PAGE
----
NI records sharp rise in measles cases

by | Jul 4, 2024 | Health

20 hours agoGetty ImagesThere have been 11 cases of measles recorded in Northern Ireland in the past 6 months.In the Republic of Ireland 68 cases were logged within the same time frame.Measles is highly infectious and is caused by a virus that can easily spread between unvaccinated people.In February, Northern Ireland reported its first case of the disease since 2017.It led to the the Public Health Agency (PHA) launching a mumps, measles and rubella (MMR) vaccine catch-up campaign in an effort to prevent the spread of the disease.The PHA said there had been a decline in vaccine uptake in recent years with Northern Ireland falling behind the recommended 95% vaccination rate.That is the level that has been recommended by the World Health Organisation (WHO).The number of people reporting cases of the disease increased in February, according to figures released by the PHA. Of the 68 confirmed cases in the Republic of Ireland, 18 were in children under 5-years-old.An additional 17 cases are currently under investigation for measles.There have been 10 measles outbreaks in the Republic of Ireland in 2024, according to the Health Protection Surveillance Centre (HPSC).What are the symptoms of measles?Measles is a highly contagious disease which is spread by coughs and sneezes.Common symptoms include:high feversore, red and watery eyescoughingsneezingSmall white spots may appear inside the mouth.A blotchy red or brown rash usually appears after a few days, typically on the face and behind the ears, before spreading to the rest of the body.It can be harder to see on brown and black skin.Measles normally clears up within seven to 10 days. However, it can lead to pneumonia, meningitis, blindness and seizures.In rare cases it can lead to death.A list of symptoms and advice on what to do if you think you have measles is available on the NHS website.Getty ImagesWhat is the MMR vaccination?The MMR vaccine gives lifelong protection against measles.The first MMR dose is usually given when a child is 12 months old, while the second is administered at about three years and four months.However, it can be given at any age via a GP.Most MMR side-effects are mild.Babies and young children may develop a high temperature for up to 72 hours.PHALouise Flanagan, Consultant in Public Health at the PHA, said the MMR vaccine is important “in helping to protect your children and preventing against this highly infectious and serious disease”.In a statement, she said that while the disease can be “unpleasant”, it usually improves within a week without causing any further problems, however for some it can lead to serious and potentially life-threatening complications. Ms Flanagan says the introduction of the MMR vaccine meant cases in Northern Ireland were rare until recently.What should I do if I get measles?The NHS advises to cont …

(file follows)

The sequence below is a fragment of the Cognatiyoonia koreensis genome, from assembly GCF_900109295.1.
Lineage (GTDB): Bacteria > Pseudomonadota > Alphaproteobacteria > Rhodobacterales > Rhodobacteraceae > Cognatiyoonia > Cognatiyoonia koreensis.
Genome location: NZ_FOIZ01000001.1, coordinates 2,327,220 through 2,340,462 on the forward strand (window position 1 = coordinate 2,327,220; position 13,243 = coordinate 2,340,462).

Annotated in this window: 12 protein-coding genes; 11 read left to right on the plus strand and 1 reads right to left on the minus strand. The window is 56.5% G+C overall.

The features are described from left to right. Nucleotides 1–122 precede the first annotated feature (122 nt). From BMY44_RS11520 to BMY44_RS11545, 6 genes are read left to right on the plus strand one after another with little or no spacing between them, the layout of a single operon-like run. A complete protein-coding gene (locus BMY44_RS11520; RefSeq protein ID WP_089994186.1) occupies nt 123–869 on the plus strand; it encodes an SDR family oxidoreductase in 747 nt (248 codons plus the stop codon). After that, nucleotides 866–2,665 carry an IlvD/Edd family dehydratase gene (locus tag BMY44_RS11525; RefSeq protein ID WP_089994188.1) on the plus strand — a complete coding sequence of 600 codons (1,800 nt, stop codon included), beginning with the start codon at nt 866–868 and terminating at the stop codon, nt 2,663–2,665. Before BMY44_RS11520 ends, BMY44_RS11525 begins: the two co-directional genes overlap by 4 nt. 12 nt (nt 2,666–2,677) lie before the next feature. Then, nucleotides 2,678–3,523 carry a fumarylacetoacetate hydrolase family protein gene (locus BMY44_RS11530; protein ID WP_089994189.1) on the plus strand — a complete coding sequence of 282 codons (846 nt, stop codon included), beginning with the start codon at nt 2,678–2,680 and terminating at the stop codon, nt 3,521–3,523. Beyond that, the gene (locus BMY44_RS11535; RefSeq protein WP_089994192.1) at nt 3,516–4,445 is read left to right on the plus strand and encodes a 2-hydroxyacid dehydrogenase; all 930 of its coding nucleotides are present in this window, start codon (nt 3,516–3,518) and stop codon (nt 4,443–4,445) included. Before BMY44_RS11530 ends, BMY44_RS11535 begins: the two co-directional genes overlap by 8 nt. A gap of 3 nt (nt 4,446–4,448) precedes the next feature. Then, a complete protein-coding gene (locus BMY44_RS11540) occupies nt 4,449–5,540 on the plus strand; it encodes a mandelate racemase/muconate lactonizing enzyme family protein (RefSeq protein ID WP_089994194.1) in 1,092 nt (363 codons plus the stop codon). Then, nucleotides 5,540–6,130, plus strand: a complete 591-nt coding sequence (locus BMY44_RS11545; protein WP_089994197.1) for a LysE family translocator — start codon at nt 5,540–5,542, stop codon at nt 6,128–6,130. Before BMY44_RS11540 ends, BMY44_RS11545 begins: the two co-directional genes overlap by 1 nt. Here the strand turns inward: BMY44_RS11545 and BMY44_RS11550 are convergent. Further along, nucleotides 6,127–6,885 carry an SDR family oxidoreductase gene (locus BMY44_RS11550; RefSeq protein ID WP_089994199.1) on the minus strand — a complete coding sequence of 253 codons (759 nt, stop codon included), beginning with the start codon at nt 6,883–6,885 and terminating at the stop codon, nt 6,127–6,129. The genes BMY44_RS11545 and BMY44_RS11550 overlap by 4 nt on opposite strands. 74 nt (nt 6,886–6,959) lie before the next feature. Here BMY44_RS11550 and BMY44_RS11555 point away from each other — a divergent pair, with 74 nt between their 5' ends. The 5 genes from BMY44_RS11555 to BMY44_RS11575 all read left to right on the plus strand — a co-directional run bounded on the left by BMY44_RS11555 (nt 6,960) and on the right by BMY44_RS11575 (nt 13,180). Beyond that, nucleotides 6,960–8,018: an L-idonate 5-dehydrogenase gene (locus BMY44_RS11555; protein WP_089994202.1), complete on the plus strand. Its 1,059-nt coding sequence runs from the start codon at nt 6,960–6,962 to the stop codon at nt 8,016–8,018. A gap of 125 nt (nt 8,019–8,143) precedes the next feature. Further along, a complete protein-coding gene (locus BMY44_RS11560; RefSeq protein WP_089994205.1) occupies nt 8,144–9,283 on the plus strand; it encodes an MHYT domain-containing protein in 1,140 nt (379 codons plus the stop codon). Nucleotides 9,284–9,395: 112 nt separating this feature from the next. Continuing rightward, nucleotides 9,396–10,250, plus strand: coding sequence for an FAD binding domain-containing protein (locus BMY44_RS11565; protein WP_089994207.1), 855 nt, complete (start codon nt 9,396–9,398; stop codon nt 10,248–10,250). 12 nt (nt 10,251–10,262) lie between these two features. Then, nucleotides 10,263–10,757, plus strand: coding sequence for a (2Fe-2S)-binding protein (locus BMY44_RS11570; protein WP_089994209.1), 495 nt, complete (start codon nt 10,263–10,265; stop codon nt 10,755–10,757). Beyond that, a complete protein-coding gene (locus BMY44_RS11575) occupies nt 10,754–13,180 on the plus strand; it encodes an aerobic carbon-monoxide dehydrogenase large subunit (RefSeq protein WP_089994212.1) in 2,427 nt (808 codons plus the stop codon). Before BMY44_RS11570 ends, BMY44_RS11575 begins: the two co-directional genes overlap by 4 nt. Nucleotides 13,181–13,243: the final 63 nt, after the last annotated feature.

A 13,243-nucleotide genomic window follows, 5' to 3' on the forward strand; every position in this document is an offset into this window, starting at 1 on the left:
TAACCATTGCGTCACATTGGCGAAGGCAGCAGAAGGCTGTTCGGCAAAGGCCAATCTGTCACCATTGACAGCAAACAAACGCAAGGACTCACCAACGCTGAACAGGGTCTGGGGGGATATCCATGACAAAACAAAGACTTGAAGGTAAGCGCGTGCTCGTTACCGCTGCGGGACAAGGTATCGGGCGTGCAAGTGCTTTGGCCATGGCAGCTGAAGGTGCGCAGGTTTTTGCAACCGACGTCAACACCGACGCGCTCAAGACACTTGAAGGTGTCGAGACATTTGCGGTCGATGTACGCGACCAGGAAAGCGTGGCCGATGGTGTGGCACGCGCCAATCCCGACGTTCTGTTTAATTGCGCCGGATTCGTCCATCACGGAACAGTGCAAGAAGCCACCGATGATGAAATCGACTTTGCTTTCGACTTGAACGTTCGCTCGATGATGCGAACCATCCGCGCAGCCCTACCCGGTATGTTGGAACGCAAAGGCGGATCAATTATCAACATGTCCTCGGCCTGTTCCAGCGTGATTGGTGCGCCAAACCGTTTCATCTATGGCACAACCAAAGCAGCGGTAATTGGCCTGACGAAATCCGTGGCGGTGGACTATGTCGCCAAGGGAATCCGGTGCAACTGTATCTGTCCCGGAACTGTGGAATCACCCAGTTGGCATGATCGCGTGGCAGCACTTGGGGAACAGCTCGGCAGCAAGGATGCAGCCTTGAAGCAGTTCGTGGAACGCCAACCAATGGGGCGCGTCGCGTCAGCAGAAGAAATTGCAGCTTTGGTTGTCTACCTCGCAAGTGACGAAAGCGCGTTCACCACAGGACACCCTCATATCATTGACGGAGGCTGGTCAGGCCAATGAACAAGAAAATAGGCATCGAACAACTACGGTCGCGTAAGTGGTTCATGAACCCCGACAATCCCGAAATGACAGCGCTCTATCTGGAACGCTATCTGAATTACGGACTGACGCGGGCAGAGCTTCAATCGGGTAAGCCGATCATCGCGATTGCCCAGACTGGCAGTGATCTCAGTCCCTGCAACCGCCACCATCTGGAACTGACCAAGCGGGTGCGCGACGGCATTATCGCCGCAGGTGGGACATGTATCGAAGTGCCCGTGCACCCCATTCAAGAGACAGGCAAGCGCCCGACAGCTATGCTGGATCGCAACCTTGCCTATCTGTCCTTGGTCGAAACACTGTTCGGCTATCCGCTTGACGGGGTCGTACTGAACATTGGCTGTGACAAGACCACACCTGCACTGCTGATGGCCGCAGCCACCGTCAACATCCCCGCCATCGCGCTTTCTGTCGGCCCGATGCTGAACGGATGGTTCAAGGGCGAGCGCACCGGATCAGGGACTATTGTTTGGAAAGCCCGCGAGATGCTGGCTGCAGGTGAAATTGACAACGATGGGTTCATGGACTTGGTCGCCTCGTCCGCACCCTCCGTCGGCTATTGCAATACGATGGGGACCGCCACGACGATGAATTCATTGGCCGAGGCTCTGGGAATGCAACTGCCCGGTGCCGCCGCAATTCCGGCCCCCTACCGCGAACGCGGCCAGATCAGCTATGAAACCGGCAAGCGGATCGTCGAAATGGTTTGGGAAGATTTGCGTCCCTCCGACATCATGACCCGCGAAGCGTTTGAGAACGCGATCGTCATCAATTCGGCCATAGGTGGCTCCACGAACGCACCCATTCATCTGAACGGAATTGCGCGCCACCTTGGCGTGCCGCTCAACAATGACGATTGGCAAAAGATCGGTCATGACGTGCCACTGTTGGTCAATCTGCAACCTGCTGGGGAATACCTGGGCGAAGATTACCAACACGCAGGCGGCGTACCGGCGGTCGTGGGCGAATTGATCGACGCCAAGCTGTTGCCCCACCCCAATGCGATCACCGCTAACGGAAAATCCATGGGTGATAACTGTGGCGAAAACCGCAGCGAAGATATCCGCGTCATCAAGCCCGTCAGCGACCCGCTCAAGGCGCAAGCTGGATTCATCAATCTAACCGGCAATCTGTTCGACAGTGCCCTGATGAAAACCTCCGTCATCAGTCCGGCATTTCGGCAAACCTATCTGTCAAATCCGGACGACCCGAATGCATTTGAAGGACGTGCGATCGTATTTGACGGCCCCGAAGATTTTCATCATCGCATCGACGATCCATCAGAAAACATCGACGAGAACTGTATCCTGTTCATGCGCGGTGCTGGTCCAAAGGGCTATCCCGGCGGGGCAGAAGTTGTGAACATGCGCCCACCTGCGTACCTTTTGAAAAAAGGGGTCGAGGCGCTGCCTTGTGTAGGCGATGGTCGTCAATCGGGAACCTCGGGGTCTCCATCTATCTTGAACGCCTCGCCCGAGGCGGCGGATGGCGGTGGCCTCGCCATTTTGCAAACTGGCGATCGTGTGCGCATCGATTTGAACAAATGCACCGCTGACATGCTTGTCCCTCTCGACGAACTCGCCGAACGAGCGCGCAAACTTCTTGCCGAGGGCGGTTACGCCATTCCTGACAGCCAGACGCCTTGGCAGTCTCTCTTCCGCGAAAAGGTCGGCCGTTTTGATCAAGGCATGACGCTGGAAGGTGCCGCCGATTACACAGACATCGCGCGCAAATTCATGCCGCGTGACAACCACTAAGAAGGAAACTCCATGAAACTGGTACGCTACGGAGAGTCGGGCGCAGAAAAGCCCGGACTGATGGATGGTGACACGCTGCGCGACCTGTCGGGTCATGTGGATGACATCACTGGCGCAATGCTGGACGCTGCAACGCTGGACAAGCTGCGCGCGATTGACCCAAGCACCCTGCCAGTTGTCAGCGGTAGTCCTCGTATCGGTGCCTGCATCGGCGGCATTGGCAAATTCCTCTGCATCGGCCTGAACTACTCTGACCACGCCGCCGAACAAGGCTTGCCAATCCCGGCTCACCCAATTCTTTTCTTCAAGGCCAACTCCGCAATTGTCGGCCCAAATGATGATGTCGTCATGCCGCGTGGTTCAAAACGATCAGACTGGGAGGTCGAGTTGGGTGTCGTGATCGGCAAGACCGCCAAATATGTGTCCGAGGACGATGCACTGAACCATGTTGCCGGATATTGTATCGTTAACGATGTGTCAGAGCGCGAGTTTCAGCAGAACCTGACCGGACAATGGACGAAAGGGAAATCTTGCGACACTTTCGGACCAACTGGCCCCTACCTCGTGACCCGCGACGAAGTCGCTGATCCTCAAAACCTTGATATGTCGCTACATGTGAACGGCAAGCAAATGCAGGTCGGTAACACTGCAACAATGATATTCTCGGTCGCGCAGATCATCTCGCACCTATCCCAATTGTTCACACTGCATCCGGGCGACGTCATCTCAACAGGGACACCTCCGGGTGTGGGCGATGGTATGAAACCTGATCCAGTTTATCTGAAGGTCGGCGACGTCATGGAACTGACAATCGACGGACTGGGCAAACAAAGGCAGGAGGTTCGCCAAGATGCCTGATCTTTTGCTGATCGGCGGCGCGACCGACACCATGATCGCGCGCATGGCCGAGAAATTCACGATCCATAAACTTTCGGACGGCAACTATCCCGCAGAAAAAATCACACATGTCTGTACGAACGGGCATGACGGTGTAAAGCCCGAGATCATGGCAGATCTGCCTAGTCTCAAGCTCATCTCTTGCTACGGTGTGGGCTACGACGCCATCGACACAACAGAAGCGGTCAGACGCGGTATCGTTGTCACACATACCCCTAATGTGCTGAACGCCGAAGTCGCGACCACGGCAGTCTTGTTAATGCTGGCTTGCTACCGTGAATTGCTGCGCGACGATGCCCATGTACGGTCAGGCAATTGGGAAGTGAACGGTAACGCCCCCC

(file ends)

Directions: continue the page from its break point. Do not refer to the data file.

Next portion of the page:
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[mwai_chat context=”Let’s have a discussion about this article:nn20 hours agoGetty ImagesThere have been 11 cases of measles recorded in Northern Ireland in the past 6 months.In the Republic of Ireland 68 cases were logged within the same time frame.Measles is highly infectious and is caused by a virus that can easily spread between unvaccinated people.In February, Northern Ireland reported its first case of the disease since 2017.It led to the the Public Health Agency (PHA) launching a mumps, measles and rubella (MMR) vaccine catch-up campaign in an effort to prevent the spread of the disease.The PHA said there had been a decline in vaccine uptake in recent years with Northern Ireland falling behind the recommended 95% vaccination rate.That is the level that has been recommended by the World Health Organisation (WHO).The number of people reporting cases of the disease increased in February, according to figures released by the PHA. Of the 68 confirmed cases in the Republic of Ireland, 18 were in children under 5-years-old.An additional 17 cases are currently under investigation for measles.There have been 10 measles outbreaks in the Republic of Ireland in 2024, according to the Health Protection Surveillance Centre (HPSC).What are the symptoms of measles?Measles is a highly contagious disease which is spread by coughs and sneezes.Common symptoms include:high feversore, red and watery eyescoughingsneezingSmall white spots may appear inside the mouth.A blotchy red or brown rash usually appears after a few days, typically on the face and behind the ears, before spreading to the rest of the body.It can be harder to see on brown and black skin.Measles normally clears up within seven to 10 days. However, it can lead to pneumonia, meningitis, blindness and seizures.In rare cases it can lead to death.A list of symptoms and advice on what to do if you think you have measles is available on the NHS website.Getty ImagesWhat is the MMR vaccination?The MMR vaccine gives lifelong protection against measles.The first MMR dose is usually given when a child is 12 months old, while the second is administered at about three years and four months.However, it can be given at any age via a GP.Most MMR side-effects are mild.Babies and young children may develop a high temperature for up to 72 hours.PHALouise Flanagan, Consultant in Public Health at the PHA, said the MMR vaccine is important “in helping to protect your children and preventing against this highly infectious and serious disease”.In a statement, she said that while the disease can be “unpleasant”, it usually improves within a week without causing any further problems, however for some it can lead to serious and potentially life-threatening complications. Ms Flanagan says the introduction of the MMR vaccine meant cases in Northern Ireland were rare until recently.What should I do if I get measles?The NHS advises to cont …nnDiscussion:nn” ai_name=”RocketNews AI: ” start_sentence=”Can I tell you more about this article?” text_input_placeholder=”Type ‘Yes'”]